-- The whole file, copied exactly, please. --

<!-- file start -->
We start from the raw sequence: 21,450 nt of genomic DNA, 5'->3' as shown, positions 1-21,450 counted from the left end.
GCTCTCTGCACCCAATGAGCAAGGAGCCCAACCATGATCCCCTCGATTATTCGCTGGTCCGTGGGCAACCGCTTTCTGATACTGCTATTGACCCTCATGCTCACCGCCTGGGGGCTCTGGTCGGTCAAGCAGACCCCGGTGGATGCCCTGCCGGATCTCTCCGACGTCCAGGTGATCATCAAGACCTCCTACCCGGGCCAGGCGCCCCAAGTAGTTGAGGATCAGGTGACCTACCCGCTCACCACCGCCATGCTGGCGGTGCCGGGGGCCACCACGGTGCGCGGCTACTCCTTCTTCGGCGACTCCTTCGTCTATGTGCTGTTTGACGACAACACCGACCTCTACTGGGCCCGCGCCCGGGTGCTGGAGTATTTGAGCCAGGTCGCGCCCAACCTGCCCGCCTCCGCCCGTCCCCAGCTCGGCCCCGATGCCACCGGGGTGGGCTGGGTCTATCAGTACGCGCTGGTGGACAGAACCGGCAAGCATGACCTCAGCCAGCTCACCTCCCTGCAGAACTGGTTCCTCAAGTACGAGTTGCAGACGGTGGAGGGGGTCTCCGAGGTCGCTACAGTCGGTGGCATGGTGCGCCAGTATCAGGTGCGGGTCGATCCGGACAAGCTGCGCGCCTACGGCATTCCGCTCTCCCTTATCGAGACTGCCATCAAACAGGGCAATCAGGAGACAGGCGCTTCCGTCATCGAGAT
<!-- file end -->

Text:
We start from the raw sequence: 21,450 nt of genomic DNA, 5'->3' as shown, positions 1-21,450 counted from the left end.
GCTCTCTGCACCCAATGAGCAAGGAGCCCAACCATGATCCCCTCGATTATTCGCTGGTCCGTGGGCAACCGCTTTCTGATACTGCTATTGACCCTCATGCTCACCGCCTGGGGGCTCTGGTCGGTCAAGCAGACCCCGGTGGATGCCCTGCCGGATCTCTCCGACGTCCAGGTGATCATCAAGACCTCCTACCCGGGCCAGGCGCCCCAAGTAGTTGAGGATCAGGTGACCTACCCGCTCACCACCGCCATGCTGGCGGTGCCGGGGGCCACCACGGTGCGCGGCTACTCCTTCTTCGGCGACTCCTTCGTCTATGTGCTGTTTGACGACAACACCGACCTCTACTGGGCCCGCGCCCGGGTGCTGGAGTATTTGAGCCAGGTCGCGCCCAACCTGCCCGCCTCCGCCCGTCCCCAGCTCGGCCCCGATGCCACCGGGGTGGGCTGGGTCTATCAGTACGCGCTGGTGGACAGAACCGGCAAGCATGACCTCAGCCAGCTCACCTCCCTGCAGAACTGGTTCCTCAAGTACGAGTTGCAGACGGTGGAGGGGGTCTCCGAGGTCGCTACAGTCGGTGGCATGGTGCGCCAGTATCAGGTGCGGGTCGATCCGGACAAGCTGCGCGCCTACGGCATTCCGCTCTCCCTTATCGAGACTGCCATCAAACAGGGCAATCAGGAGACAGGCGCTTCCGTCATCGAGAT